Picking Through the Clutter
Thanks- this was a very helpful take on material possessions as I head out tomorrow to help my mom move after losing my dad less than a year ago. She had also lost her mom and twin sister years ago and so much of what she owns connects her to them. She shared recently that she walked into a minimalist friend’s house and it made her nervous/fearful. She couldn’t really describe it, but I think your articles have given words to her feelings. Mom and I have also had conversations about how certain stuff allows for the “potential” for things to happen- books to be read, things to be created, occasions to celebrate, etc. My new approach will be to be mindful and honest about my possessions (and mom’s) and our relationship with them.
This guy would be clutter to anyone else, but he’s the only reason I’m allowed to call myself “award-winning filmmaker Emerson Dameron.” https://imgpile.com/images/dCI7L4.md.jpg
Just yesterday, I saw a discussion about icebreakers to use when someone new enters an established group, so that they can learn about everyone at once. I thought the best suggestion was a “brown bag” exercise, where each person brings an object of personal significance and explains it. We did this at work recently, and it did help me learn about the people around me, and it was often something unexpected.
The objects were mostly mementos, or sometimes part of a collection or hobby. Sometimes I think these objects become imbued with a kind of magic or animism, which makes them different from the object as tool, or status symbol, or even just an object of beauty. They feel more a part of you, because they’re a part of your story.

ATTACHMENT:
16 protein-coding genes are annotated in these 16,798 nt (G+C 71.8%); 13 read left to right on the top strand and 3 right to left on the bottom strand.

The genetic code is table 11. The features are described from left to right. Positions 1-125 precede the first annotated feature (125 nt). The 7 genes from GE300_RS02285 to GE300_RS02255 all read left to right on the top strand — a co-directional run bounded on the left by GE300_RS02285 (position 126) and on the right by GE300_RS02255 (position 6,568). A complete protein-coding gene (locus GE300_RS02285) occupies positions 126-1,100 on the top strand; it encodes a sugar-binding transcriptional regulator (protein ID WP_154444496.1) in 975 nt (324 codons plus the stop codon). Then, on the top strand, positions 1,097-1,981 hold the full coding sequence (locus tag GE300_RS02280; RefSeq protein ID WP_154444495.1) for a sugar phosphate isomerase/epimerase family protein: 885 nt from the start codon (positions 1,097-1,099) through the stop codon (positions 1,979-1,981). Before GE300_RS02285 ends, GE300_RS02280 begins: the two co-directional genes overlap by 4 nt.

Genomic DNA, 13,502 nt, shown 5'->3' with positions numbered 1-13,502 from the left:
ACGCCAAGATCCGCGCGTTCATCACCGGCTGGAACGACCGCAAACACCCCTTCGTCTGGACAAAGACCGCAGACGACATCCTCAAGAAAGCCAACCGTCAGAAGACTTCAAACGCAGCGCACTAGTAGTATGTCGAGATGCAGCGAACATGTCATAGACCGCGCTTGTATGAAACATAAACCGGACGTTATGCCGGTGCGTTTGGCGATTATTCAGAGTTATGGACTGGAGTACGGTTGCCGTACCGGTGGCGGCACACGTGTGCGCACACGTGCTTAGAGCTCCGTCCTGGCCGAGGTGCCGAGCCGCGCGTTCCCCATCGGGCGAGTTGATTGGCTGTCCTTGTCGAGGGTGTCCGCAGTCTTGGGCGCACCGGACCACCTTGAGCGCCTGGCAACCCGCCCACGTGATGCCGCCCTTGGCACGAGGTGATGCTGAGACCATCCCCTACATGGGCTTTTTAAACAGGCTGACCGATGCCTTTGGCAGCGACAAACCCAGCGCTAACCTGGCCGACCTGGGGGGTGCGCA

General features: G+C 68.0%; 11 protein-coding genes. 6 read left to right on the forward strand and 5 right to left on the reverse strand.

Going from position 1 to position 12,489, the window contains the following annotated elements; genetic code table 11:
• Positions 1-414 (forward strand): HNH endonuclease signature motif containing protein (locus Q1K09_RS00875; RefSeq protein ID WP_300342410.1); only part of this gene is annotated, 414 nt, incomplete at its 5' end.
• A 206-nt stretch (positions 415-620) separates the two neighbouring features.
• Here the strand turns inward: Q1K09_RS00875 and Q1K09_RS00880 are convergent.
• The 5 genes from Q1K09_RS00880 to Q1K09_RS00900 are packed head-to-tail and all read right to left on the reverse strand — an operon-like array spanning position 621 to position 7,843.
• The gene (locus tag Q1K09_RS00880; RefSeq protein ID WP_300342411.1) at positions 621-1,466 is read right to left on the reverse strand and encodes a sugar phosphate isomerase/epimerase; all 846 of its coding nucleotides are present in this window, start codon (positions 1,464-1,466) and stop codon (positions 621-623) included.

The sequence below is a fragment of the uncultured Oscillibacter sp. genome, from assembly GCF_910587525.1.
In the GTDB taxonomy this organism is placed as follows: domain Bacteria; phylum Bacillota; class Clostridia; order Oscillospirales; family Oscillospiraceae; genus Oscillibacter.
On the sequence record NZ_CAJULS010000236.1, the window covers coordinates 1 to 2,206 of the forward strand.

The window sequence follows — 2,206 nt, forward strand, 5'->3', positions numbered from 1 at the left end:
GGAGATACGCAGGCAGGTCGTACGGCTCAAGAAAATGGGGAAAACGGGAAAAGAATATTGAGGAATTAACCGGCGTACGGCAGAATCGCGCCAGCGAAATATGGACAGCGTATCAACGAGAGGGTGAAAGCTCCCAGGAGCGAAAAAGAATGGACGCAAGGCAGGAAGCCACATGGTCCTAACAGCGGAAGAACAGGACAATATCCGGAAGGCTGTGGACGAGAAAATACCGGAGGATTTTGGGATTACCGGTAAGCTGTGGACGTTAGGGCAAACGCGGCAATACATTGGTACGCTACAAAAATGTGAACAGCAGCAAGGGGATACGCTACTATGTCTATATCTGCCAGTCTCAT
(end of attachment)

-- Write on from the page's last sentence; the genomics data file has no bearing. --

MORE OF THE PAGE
I am pretty mindful about my stuff and I don't think there's anything I keep without purpose and intention. But there is one item that drives me crazy. It is a framed reproduction of the Mona Lisa I inherited from my grandmother. When I was teen, I hung it in my bedroom as a sort of ironic thing. And now it is just a painting that I do not really care for and may actually dislike. So it is in my closet. I do not want to have it. I wish I could get rid of it. I have a number of other items from my grandmother that I DO like. So I keep trying to throw it away. I have taken it down the basement in the trash room of my apartment building several times, only to retrieve it. I just feel so GUILTY when I try to throw it away. Why? Is there a word for this? I wish a thief would come in the middle of the night and relieve me of this item.
Lovely! Really enjoyed reading this one!
I’m reading Warren Ellis’s book Nina Simone’s Gum and the whole damn book is basically a Book of Evidence for this essay... (Yes, a belated observation but I think a good location to place it...)